A railroad police officer who was killed exactly 100 years ago will finally receive recognition by having his name added to the National Law Enforcement Officers Memorial in Washington, D.C., thanks to the efforts of an historian at the Wilmington Railroad Museum in North Carolina. That research also shed light on the wrongful conviction of an innocent man in the murder case.
Museum volunteer Christine Williams discovered that William C. Callihan, an officer for the Atlantic Coast Line Railroad in Wilmington, did not have his name included on the National Law Enforcement Officers Memorial, which honors officers who have died in the line of duty throughout American history. She decided to make sure he got the honor he deserved, and now Callihan will be added to the D.C. memorial for the annual ceremony on May 13, during National Police Week.
Williams, a historian and retired police officer from Appleton, Wisconsin, spent months researching Callihan’s story and the crime that led to his death. She presented her findings to the National Law Enforcement Officers Memorial Fund, the nonprofit that runs the memorial, and they accepted them.
Williams was volunteering at the Wilmington Railroad Museum by conducting research for an upcoming exhibit on railroad police.
“This has been a big education for me,” she told the Wilmington Star News. “I didn’t even know railroad police existed until recently.”
Callihan’s murder occurred on February 24, 1923, near Fayetteville, while he was working for the ACL. He was thought have been shot by one or more bootleggers while investigating bags of moonshine whiskey hidden in the woods. A man named John Smith was arrested for the crime, but he was released a few days later.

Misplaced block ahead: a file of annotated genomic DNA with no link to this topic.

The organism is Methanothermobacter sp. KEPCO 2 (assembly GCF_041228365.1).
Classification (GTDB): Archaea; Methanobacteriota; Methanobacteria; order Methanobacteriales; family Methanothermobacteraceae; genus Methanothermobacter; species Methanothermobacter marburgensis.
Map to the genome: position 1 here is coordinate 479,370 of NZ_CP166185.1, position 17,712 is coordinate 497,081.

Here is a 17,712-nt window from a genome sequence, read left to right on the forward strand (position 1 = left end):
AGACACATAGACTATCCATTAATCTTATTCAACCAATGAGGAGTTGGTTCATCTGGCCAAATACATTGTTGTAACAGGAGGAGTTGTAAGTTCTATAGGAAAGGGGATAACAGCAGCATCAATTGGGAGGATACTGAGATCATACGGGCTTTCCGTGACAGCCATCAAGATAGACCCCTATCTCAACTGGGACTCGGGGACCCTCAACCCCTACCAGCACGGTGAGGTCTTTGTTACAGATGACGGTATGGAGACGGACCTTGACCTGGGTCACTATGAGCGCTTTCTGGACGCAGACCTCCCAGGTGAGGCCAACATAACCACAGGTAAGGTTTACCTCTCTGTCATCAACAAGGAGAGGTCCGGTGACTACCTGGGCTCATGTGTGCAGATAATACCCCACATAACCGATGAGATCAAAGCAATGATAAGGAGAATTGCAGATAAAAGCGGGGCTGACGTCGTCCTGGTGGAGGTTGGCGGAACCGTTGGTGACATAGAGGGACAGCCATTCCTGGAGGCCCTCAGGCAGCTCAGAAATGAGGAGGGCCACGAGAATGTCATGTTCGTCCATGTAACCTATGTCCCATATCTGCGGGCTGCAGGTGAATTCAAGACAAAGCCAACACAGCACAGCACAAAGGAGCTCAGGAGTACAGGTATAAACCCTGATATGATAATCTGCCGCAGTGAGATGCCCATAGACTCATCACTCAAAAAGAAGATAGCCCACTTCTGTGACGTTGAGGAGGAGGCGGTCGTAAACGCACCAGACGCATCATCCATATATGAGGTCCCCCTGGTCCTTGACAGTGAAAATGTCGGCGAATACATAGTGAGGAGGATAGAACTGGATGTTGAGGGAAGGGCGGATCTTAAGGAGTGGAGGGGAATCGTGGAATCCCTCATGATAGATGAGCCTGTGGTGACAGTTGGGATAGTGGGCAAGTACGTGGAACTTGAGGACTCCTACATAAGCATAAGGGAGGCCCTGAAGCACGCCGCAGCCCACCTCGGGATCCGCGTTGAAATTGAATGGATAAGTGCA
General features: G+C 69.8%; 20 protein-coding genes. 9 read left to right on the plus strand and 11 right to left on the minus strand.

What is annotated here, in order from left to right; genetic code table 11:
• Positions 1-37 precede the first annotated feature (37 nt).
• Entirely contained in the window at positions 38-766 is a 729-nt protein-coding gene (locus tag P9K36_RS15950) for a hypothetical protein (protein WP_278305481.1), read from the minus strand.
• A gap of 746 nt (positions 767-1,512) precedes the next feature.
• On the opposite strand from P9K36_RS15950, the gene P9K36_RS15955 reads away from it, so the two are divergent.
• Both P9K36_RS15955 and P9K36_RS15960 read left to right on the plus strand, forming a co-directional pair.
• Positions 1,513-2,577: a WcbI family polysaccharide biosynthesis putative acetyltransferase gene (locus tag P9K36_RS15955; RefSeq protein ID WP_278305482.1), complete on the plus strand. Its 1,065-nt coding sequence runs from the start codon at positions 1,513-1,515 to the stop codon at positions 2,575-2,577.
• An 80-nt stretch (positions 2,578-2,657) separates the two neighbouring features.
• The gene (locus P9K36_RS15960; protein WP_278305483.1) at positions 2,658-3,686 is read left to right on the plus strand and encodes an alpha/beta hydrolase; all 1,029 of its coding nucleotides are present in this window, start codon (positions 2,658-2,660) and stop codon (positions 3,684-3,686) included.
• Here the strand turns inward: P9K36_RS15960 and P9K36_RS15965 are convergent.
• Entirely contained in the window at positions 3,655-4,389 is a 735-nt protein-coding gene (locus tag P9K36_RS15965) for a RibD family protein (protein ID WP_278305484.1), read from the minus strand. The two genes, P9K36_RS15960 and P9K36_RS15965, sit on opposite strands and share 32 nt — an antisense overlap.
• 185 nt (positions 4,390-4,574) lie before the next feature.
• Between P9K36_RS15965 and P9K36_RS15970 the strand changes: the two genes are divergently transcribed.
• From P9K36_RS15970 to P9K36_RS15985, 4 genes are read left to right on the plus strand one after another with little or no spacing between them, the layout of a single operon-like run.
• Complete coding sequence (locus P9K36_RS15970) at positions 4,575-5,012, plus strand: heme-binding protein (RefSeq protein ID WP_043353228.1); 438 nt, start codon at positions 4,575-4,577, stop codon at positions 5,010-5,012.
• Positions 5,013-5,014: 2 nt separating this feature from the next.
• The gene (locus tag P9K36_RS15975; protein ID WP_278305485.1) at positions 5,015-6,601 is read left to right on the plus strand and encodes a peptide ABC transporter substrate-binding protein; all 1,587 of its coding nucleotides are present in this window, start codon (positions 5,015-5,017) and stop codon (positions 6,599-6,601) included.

According to Williams, a Native American man named Joel Levy was eventually arrested and charged with second-degree murder. During his first trial, several people testified to having seen Levy in Fayetteville at the time of the murder. Furthermore, a nurse at the Fayetteville hospital where Callihan was treated said the officer told her before he died that Smith was one who shot him. The case ended in a mistrial, but Levy was eventually convicted of second-degree murder. The police investigation was subsequently criticized for being secretive and for potentially framing Levy.
Williams interviewed Callihan’s granddaughter, Barbara Capps of Fayetteville, who remembered hearing her grandmother say, “The Indian didn’t do it.” Williams said she plans to work towards getting Levy pardoned.
Holli Saperstein, executive director of the Wilmington Railroad Museum, expressed regret that it took 100 years for Callihan to be recognized and said the museum plans to feature him in a future exhibit.
“It feels like one of those true-crime dramas,” Saperstein said of the story.
She noted that Callihan is already honored on law enforcement memorials at the North Carolina State Capitol in Raleigh and in Cumberland County, where he lived and was a deputy sheriff in addition to his ACL duties.
The Wilmington Railroad Museum, established in 1979, is located in downtown Wilmington in an old ACL freight office that dates back to 1883. The museum preserves the history of the ACL and the history of railroads in Wilmington and the southeastern United States.